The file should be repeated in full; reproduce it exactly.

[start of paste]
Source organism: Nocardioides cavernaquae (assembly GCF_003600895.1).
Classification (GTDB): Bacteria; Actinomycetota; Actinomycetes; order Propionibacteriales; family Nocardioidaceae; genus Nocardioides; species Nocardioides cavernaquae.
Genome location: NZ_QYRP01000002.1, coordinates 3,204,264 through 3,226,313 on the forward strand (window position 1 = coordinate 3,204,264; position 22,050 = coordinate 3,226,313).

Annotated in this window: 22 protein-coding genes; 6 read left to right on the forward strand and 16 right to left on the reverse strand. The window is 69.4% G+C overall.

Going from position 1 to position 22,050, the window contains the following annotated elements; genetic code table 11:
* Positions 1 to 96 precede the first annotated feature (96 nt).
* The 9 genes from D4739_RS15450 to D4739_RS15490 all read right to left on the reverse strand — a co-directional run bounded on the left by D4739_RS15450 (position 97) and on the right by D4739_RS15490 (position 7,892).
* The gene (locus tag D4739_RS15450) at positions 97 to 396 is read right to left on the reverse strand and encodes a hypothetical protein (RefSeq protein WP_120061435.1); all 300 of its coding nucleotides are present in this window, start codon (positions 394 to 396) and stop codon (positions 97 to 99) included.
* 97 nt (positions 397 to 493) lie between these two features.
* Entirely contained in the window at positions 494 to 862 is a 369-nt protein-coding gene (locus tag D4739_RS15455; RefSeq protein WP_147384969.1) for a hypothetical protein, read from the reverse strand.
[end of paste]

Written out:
Source organism: Nocardioides cavernaquae (assembly GCF_003600895.1).
Classification (GTDB): Bacteria; Actinomycetota; Actinomycetes; order Propionibacteriales; family Nocardioidaceae; genus Nocardioides; species Nocardioides cavernaquae.
Genome location: NZ_QYRP01000002.1, coordinates 3,204,264 through 3,226,313 on the forward strand (window position 1 = coordinate 3,204,264; position 22,050 = coordinate 3,226,313).

Annotated in this window: 22 protein-coding genes; 6 read left to right on the forward strand and 16 right to left on the reverse strand. The window is 69.4% G+C overall.

Going from position 1 to position 22,050, the window contains the following annotated elements; genetic code table 11:
* Positions 1 to 96 precede the first annotated feature (96 nt).
* The 9 genes from D4739_RS15450 to D4739_RS15490 all read right to left on the reverse strand — a co-directional run bounded on the left by D4739_RS15450 (position 97) and on the right by D4739_RS15490 (position 7,892).
* The gene (locus tag D4739_RS15450) at positions 97 to 396 is read right to left on the reverse strand and encodes a hypothetical protein (RefSeq protein WP_120061435.1); all 300 of its coding nucleotides are present in this window, start codon (positions 394 to 396) and stop codon (positions 97 to 99) included.
* 97 nt (positions 397 to 493) lie between these two features.
* Entirely contained in the window at positions 494 to 862 is a 369-nt protein-coding gene (locus tag D4739_RS15455; RefSeq protein WP_147384969.1) for a hypothetical protein, read from the reverse strand.